No Tiger Like Performance for Oosthuizen
I want to first say congratulations to Louis Oosthuizen for winning the British Open in stunning fashion. Louis played great and won by an overwhelming 7 shots so I don’t want to take anything away from him and wish him the best of luck. What I found interesting was his course management during his final round.
I know some of you are reading this and questioning me, but I want everyone to understand that Louis did not use good course management at all and did not play an airtight round like Nicklaus or Tiger would have. Let me explain. Going into the final round Oosthuizen had a huge lead. This was the lead that he could go out and play conservative and make players chase him. Louis, in my opinion, did not do this but it worked out for his benefit. Course management doesn’t mean anything if you are hitting it great. If you are hitting it great and playing well your shot just clears the bunker, it splits the tight fairway with water right and ob left. It’s when your playing poorly and not hitting it well that course management really makes a difference in your score. If you or someone you play with can shoot good scores one day and then shoot 10 plus strokes higher the next than you know that their course management is probably less than professional like. One example of this was Louis choice of hitting driver on the 12th hole of the final round. Louis split the 10-yard wide fairway perfectly while Paul Casey slightly pulled his drive and hit it into the bush resulting in a triple bogey. Louis had 70 or so yards left and ended up with a birdie, which in essence sealed the victory for him. What would have happened if Louis pulled it and hit it in the bush and Casey went on to make birdie. We would have seen a 4 shot swing and perhaps another meltdown by a leader in a major. He followed up again this course management mistake on 16 when he hit iron into a very narrow part of the fairway while Casey laid back and made the fairway bigger. This is all speculation and worthless at this point, but I hope that my readers understand that he did not play smart or deliver a Tiger like or Nicklaus like performance. Nicklaus and Tiger have learned to not take unnecessary chances like he did in the last round of a tournament, much less a major. I see players all the time make these same mistakes in every round of golf. For example the 5th hole at TPC Craig Ranch is a Par 5. When not playing from the tips the fairway narrows with a hazard left and a hazard that creeps into half of the right side of the fairway. If you choose to hit driver here you bring the hazard into play and must hit your drive perfect to find the fairway. Hitting a 3 wood would make the fairway wider and would take high numbers out of the equation. Even hitting a 3 wood from those tees would allow you the chance to go for it in two. Playing this same hole from the PGA Tour tees makes this hole unreachable and the hazard that creeps in unreachable also. The course management choice is on the second shot. Many times players on par 5’s hit their drive and then automatically reach for a 3 wood only because it is a par 5. Our 5th hole has bunkers on both sides of the fairway for your approach shot and there is one on the right side of the fairway that starts at 80 yards and ends at 60 yards. Most players while hitting 3 wood if they hit it perfect they can carry this bunker, however if they miss it the ball will not carry the bunker and will now leave them with one of the hardest shots in golf which is a 40-80 yard bunker shot. What these players should do is instead of hitting 3 wood on their second shot, they should hit a 5 iron or so and leave themselves anywhere between 90 and 100 yards away from the hole. This will make the fairway extremely wide and will take all trouble out of the hole. They will now be able to hit a wedge into the hole and attack the hole. Remember if they are playing well the three wood carries the bunker, but if not they left themselves a difficult shot and must play defensively. Playing safe and taking the bunker out of play allows the players to attack the pin 100% of the time regardless of how they hit their 5 iron. This is the difference between good course management and poor course management.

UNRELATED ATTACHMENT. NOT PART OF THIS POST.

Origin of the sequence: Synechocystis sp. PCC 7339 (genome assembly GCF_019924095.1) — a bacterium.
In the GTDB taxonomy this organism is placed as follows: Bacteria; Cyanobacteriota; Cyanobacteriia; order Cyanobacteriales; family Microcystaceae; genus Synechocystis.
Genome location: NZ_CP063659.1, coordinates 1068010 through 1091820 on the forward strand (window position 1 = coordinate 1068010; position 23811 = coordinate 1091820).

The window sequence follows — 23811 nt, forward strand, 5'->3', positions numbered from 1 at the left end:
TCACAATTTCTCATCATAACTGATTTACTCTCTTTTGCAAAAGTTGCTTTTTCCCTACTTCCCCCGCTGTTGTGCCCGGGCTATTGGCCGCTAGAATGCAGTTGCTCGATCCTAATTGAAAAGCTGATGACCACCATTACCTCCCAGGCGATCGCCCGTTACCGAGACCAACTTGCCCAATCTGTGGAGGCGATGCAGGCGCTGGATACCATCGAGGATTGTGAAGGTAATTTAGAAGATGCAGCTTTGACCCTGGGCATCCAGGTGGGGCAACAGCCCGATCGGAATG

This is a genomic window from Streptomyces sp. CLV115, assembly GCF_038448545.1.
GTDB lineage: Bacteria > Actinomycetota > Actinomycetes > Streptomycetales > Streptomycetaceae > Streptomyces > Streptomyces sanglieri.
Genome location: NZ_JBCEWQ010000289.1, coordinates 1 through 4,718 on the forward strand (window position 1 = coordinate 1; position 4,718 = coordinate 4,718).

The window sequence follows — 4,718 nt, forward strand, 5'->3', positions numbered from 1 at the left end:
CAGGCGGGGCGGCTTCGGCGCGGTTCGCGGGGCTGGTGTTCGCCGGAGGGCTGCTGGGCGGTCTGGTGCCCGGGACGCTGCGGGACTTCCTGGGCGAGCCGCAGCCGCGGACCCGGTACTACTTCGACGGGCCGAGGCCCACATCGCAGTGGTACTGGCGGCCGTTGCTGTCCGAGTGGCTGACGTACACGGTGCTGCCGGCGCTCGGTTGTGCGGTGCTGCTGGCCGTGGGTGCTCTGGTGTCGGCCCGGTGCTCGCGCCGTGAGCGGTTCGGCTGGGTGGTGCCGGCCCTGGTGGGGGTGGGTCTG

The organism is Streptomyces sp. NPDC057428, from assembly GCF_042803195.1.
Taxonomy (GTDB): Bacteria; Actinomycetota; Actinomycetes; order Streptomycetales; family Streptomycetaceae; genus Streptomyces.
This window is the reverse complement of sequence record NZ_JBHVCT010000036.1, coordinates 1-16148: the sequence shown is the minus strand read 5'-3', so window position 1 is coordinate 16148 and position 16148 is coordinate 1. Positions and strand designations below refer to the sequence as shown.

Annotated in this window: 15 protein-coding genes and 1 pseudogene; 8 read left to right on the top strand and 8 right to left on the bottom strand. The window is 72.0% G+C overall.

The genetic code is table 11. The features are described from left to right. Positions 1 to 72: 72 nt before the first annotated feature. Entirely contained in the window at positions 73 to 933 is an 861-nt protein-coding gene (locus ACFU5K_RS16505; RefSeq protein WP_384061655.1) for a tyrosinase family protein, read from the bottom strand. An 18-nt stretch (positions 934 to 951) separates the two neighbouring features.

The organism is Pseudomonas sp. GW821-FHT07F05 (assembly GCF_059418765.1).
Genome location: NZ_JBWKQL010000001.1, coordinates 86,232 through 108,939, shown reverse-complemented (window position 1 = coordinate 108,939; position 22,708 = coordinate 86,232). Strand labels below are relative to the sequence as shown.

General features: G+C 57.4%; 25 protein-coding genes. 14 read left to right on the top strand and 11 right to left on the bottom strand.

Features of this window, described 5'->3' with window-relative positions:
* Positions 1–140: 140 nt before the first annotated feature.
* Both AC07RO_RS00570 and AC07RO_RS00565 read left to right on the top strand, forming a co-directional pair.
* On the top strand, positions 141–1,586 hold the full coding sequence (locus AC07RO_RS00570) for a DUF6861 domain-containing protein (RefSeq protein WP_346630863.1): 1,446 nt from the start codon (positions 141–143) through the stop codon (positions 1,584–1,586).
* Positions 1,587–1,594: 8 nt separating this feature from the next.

In Louis Oosthuizen’s case he played aggressively and it worked out. He didn’t have that bad swing and was able to capitalize on his great driving of the ball, but I think we would be seeing a different champion today if he didn’t hit such perfect drives. Any player can play aggressively and make birdies, but if you do have those bad swings that’s what can really raise your score on the days your not hitting it perfect. Think your way around the course and take trouble out of play when you can. If that leaves you 110 yards versus 70 than you still have the chance to make birdie, but you will not have the bogeys that usually accompany aggressive play. If you are a player that shoots over par than ask yourself one question. Do I need to make more birdies or less bogeys and high numbers to shoot even par? If someone is shooting 80 than I should not have to teach them to make 8 birdies to shoot even par, but what I need to do is to teach them to make less bogeys and the even par will take care of itself.
Keep em Long and Straight,